Cyborgs. Post-apocalyptic tattoos. Street urchins.
Over his 45-year career, D. Dominick Lombardi, visual artist, writer and curator, has been nothing if not eclectic.
A traveling solo show of more than 80 pieces of Lombardi’s artwork — representing the essence of 20 distinct chapters of the artist’s impressive career — will be on display starting Monday, March 7, at SUNY Cortland’s Dowd Gallery.
The exhibition in the Dowd Fine Arts Building, titled “High + Low: A Forty-five Year Retrospective,” will feature sculptures, drawings, paintings, collages and assemblages. The artworks will be on view until Friday, April 15.
All Dowd Gallery exhibitions and events, including the artist’s talk with Lombardi on Tuesday, March 8, and the opening reception on Wednesday, March 9, are free and open to the public. Visit the Dowd Gallery website and social media for links to invitations for virtual events, artist and contributors’ profiles, safety protocols, online booking and detailed information about other programs.
The exhibition is comprised of series, such as:
“Lombardi’s masterful mix of high and low culture is as current as the day it was created, showing how little the aesthetics of human behavior have changed,” said the collection curator, T. Michael Martin. Martin, an assistant professor, curator and director at the Clara M. Eagle Gallery at Murray State University in Murray, Kentucky, noted that the extensive collection, which offers a comparative view of opposing ideas and visual styles in the scope of fine art, premiered at the Clara M. Eagle Gallery in 2019.
“In some ways, Lombardi’s distortions are a more truthful look at society than our daily facade of polite policy and political correctness, especially in the way we prompt contention,” Martin wrote. “Lombardi offers a much-needed change and disruption through his unique sense of humor.”
The collection reflects Lombardi’s interest in a wide variety of materials, mediums and concepts combined with experimentation.
The evolution of Lombardi’s practice began with the introduction of modern art, specifically when he first saw a reproduction of Picasso’s Guernica (1939) at the age of 3 or 4, and continued with his introduction to the subversive world of Zap Comix in 1968.
Visitors to the exhibit will have the opportunity not only to see a myriad of unique and thoughtful pieces but also to experience a physical representation of the timeline of Lombardi’s artistic life.
With an aim to set the presented works in a wider context, the gallery plans a series of interdisciplinary, virtual and in-person programs. Events include:
Artist’s Talk: D. Dominick Lombardi will discuss the exhibition “High + Low” 5 p.m. on Tuesday, March 8, at Dowd Gallery. He will address the evolution of his artistic practice, how each phase came about, what if anything inspired the work, and how he came to change media, genre, emphasis and message.
Opening Reception: The event will run from 5 to 7:30 p.m. on Wednesday, March 9, in Dowd Gallery.
Gallery Talk: Errika Gerakiti, a Greece-based writer, critic, and contributor to art-centric online publications including Daily Art Magazine, will hold a virtual discussion of “The Crystallization of Lowbrow Art in the Works of Dominick Lombardi,” at noon on Friday, March 25. Her historical overview of the Lowbrow Art movement will set the art scene in a timeline describing the evolution of to pop surrealism and connect its characteristics directly with the artist’s work.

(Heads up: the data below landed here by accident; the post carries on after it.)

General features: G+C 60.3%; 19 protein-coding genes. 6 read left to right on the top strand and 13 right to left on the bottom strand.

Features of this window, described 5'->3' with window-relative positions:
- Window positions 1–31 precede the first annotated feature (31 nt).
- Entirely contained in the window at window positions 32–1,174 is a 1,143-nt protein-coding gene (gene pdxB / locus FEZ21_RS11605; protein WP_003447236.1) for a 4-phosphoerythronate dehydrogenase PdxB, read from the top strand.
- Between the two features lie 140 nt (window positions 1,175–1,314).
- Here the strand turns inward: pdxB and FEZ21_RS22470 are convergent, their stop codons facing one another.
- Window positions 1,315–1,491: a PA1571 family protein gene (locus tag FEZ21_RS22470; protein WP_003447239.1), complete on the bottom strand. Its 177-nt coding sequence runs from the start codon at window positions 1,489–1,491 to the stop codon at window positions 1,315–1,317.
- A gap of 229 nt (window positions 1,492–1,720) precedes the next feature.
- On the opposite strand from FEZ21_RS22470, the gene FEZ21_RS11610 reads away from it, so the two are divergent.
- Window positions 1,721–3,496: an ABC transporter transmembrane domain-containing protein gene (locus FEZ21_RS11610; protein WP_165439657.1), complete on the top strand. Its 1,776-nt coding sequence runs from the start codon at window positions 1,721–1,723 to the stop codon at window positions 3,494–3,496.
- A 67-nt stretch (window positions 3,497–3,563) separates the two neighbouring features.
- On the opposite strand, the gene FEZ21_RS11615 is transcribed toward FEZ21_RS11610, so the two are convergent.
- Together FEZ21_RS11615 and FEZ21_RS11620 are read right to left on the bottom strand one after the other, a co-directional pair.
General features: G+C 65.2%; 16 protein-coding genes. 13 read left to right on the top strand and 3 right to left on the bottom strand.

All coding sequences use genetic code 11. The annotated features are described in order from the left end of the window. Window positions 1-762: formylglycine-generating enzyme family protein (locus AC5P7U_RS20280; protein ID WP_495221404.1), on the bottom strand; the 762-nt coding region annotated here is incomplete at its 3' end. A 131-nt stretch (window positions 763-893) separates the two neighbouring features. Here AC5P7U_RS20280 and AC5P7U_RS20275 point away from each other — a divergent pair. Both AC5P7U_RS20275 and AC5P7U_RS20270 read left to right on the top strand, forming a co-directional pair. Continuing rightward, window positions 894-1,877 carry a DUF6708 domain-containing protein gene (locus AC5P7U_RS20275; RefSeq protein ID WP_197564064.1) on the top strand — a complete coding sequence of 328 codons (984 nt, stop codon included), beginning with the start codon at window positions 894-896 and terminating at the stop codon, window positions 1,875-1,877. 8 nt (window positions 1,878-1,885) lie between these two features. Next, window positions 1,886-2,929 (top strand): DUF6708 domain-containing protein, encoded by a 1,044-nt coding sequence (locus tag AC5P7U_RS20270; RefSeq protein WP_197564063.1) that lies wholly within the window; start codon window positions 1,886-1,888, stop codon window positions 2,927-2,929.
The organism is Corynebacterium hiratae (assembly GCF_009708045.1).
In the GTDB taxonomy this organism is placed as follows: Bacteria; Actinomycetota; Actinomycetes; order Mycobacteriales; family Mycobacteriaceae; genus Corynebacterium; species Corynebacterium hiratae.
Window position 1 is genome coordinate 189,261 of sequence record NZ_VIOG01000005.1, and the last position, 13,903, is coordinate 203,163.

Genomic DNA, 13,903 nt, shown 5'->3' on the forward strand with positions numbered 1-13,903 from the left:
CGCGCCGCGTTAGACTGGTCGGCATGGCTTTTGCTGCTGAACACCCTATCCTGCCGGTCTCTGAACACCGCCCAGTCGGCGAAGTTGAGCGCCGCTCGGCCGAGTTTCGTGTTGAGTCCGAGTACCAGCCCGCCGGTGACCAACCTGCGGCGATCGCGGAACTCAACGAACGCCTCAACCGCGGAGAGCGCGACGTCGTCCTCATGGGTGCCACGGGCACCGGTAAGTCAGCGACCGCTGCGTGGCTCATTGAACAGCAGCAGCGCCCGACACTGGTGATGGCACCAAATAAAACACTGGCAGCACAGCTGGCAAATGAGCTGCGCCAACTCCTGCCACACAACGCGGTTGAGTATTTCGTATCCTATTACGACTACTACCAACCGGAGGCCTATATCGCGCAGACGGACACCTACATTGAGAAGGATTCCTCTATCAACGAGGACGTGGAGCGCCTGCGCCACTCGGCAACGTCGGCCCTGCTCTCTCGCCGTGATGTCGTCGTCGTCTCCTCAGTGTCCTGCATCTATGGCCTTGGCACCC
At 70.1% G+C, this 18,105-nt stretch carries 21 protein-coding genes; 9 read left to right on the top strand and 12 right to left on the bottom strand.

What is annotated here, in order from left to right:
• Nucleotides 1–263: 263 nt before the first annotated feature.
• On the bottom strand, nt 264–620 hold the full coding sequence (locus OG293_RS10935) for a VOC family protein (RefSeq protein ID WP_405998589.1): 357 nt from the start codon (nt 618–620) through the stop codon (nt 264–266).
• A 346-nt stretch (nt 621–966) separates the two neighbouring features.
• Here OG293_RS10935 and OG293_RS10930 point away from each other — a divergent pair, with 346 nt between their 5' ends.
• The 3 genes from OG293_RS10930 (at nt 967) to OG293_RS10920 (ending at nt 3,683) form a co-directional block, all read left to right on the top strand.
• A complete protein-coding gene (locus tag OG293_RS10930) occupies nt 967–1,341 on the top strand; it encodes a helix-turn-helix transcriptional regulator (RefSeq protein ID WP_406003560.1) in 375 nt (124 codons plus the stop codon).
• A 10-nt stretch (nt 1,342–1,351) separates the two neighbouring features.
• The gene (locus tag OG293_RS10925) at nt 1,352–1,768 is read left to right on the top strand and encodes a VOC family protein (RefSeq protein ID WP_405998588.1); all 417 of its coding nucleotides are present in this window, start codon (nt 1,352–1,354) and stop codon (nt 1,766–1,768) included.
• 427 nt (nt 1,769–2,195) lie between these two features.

Gallery Talk: Michael Shnayerson, author, journalist and contributing editor for Vanity Fair magazine, will give a virtual presentation titled “Toward the Contemporary Boom: Mad Money, Mega Dealers and the Rise of Contemporary Art” at 5 p.m. on Thursday, March 31. Shnayerson will present an overview of the rise and the strength of the art market propelled by “behind-the-scene” personalities, motivated dealers and elite auction houses, setting the course of the astonishing value of work by blue-chip artists with recognizable names like Jeff Koons or Damian Hirst.
First Friday Event: An in-person and virtual guided tour of the exhibition has been organized by Cortland Arts Connect. The tour will take place from 5:30 to 8 p.m. on Friday, April. 1. The event will be both live and virtual on Facebook and the Dowd Gallery website.
Documentary Screening: The 1994 film “Crumb,” the acclaimed documentary about pioneering underground comics creator Robert Crumb, directed by Terry Zwigoff, will be shown at 5 p.m. on Tuesday, April 5, in the Dowd Gallery.
Gallery Talk: Abram Fox, curator for the Lieberman Collection and special topics instructor at Towson University at Towson, Maryland, will give a virtual seminar on “Modern Mythologies: A History of Comic Books and Popular Imagination” at 5 p.m. on Thursday, April 7. Fox will trace the trajectory of comics both as the visual combination of word and image and as a location for crafting exciting, engaging and compelling stories.
Film Screening: The 2003 movie, “American Spender,” will be shown at noon on Friday, April 8, in Dowd Gallery. Directed by Shari Springer Berman and Robert Pulcini, the screening was co-organized with the Art and Art History Department and Love Your Major.
Documentary Screening: A compilation of shorts titled “Between High and Low” will be shown at 5 p.m. on Wednesday, April 13, in Dowd Gallery.
Gallery hours are 10 a.m. to 5:30 p.m. Monday, Tuesday, Wednesday and Friday; 10 a.m. to 7 p.m. Thursday; and by appointment. The gallery is closed on weekends.
The exhibition is sponsored by the university’s Art and Art History Department, Art Exhibition Association and the Campus Artist and Lecture Series.
For more information, to inquire about an appointment, a tour, or additional images, contact Jaroslava Prihodova, gallery director, at 607-753-4216. Visit @dowdgallery on Instagram or Facebook for detailed information about other programs, links to invitations for virtual events and artists’ profiles.